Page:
Windows automatically supplies drivers for most common ethernet cards. However, it is worthwhile checking the ethernet card vendor's support site for updated drivers, and installing those if they are more recent than the ones that came supplied with Windows.
In particular, there are known problems with the drivers supplied with Windows 98 for RealTek ethernet cards (RTL8029, RTL8129), and they should be updated by downloading the latest drivers from http://www.realtek.com.tw/.
The original ethernet networks ran on coaxial cables and only at 10Mbps (1.25 million bytes per second). These systems were known as 10base2 and 10base5. The coaxial cable was a shared medium for all the connected devices, so only one device could transmit at a time. Devices would wait for silence on the wire before transmitting (carrier-sense). It was still possible for more than one device to make the decision to transmit at the same time, so each device would also listen to its own transmission to make sure that no-one else was transmitting at the same time: if another transmission was detected (collision detection), each device would stop transmitting and wait a random amount of time before trying again. This method of working was known as CSMA/CD: carrier-sense multiple access with collision detection.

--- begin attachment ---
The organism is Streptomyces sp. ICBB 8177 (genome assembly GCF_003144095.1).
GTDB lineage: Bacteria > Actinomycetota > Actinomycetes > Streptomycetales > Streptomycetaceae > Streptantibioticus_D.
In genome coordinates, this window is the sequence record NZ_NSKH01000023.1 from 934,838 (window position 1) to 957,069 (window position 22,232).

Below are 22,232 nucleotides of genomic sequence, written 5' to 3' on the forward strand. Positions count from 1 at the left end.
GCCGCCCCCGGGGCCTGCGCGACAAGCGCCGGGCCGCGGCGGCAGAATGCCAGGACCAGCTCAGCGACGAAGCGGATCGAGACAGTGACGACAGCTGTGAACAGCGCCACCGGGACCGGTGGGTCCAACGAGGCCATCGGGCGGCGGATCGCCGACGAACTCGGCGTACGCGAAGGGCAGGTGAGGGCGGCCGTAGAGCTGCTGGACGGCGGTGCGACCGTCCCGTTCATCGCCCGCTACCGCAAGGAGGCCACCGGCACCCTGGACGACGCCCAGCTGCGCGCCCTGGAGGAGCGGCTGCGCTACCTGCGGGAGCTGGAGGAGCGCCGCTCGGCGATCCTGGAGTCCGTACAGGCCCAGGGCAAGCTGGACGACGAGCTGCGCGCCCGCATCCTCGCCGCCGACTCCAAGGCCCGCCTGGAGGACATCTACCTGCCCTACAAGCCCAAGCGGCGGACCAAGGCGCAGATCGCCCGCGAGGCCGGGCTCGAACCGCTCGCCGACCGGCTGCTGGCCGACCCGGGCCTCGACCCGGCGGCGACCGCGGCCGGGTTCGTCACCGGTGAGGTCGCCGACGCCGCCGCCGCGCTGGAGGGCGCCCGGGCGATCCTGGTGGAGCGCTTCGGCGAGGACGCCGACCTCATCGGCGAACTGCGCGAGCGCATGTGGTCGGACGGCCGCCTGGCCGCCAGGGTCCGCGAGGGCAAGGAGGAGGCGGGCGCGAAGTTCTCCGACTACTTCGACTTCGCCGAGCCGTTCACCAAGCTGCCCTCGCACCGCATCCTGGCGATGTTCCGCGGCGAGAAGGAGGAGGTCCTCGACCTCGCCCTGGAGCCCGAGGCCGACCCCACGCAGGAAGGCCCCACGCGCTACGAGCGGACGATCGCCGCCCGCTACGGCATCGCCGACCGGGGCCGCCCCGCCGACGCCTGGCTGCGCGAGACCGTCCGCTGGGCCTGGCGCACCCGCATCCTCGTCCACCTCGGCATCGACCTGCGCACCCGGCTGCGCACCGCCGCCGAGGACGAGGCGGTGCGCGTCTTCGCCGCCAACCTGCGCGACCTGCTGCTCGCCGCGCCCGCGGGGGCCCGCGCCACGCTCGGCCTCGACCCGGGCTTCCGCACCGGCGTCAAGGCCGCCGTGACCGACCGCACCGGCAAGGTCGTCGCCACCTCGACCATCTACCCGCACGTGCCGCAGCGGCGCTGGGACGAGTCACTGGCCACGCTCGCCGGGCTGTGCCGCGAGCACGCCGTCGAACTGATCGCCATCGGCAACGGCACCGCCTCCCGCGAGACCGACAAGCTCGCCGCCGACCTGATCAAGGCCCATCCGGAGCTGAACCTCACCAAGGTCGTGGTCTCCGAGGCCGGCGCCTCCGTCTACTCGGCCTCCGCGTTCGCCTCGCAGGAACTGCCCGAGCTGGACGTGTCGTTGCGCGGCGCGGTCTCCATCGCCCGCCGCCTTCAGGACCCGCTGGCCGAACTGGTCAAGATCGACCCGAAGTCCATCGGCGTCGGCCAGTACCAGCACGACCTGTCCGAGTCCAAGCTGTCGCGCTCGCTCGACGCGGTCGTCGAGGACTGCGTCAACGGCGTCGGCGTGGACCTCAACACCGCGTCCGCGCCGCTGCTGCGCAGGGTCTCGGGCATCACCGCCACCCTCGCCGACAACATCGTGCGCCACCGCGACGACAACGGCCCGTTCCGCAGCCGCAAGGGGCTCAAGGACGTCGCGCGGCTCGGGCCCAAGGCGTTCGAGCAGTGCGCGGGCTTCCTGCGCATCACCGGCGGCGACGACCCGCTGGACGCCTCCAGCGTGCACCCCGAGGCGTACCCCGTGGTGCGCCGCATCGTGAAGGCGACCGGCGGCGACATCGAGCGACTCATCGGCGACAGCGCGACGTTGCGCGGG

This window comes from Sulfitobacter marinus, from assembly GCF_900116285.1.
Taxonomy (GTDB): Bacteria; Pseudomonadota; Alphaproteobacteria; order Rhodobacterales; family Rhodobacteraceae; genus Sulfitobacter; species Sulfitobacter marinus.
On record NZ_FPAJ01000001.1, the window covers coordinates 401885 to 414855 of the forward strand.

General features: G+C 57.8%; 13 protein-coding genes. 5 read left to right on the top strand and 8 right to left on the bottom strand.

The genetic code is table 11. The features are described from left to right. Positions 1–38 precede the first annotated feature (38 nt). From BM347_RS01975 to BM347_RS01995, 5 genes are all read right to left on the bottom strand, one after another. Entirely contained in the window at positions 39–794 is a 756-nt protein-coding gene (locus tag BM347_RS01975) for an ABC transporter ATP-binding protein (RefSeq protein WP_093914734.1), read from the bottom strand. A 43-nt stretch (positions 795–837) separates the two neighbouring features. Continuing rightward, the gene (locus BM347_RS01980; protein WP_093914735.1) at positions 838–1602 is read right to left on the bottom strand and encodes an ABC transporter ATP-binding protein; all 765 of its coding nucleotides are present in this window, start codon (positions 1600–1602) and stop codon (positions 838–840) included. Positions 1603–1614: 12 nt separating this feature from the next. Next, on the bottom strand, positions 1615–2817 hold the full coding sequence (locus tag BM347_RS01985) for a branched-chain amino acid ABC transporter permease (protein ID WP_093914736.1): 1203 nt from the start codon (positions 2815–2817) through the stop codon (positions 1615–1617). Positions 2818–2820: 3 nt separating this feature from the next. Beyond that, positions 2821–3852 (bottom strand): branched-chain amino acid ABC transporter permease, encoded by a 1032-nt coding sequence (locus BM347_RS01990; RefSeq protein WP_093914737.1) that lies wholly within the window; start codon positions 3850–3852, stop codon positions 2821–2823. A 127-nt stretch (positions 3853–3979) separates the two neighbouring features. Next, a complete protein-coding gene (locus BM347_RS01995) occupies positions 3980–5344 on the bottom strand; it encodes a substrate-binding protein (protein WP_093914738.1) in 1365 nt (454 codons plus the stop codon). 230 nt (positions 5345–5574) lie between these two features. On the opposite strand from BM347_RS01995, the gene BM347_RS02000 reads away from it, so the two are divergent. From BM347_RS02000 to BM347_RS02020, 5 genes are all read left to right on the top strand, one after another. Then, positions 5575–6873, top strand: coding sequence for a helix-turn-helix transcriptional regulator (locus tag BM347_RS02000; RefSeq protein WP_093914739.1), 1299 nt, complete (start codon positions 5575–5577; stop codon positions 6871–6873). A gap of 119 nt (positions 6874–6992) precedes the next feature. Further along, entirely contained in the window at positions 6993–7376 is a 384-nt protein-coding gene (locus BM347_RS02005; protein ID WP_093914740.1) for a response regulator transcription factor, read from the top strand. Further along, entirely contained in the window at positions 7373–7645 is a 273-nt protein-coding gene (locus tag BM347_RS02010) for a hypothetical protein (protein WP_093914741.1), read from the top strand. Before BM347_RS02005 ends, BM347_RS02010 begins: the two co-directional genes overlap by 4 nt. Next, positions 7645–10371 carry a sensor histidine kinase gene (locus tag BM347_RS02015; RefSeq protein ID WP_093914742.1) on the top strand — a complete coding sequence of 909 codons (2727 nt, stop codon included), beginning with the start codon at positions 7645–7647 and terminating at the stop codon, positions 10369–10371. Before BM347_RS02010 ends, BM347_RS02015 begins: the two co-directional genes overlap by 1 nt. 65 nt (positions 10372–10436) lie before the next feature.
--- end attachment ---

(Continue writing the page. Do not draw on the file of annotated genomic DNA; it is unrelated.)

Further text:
When ethernet was re-implemented on twisted-pair cable (UTP or STP), the same CSMA/CD conventions were retained, but now there were only two devices on the cable: one at each end. The original style of ethernet working became known as half-duplex or semi-duplex: data could flow in either direction, but only in one direction at one time. Ethernet at 10Mbps on twisted-pair cable is known as 10baseT.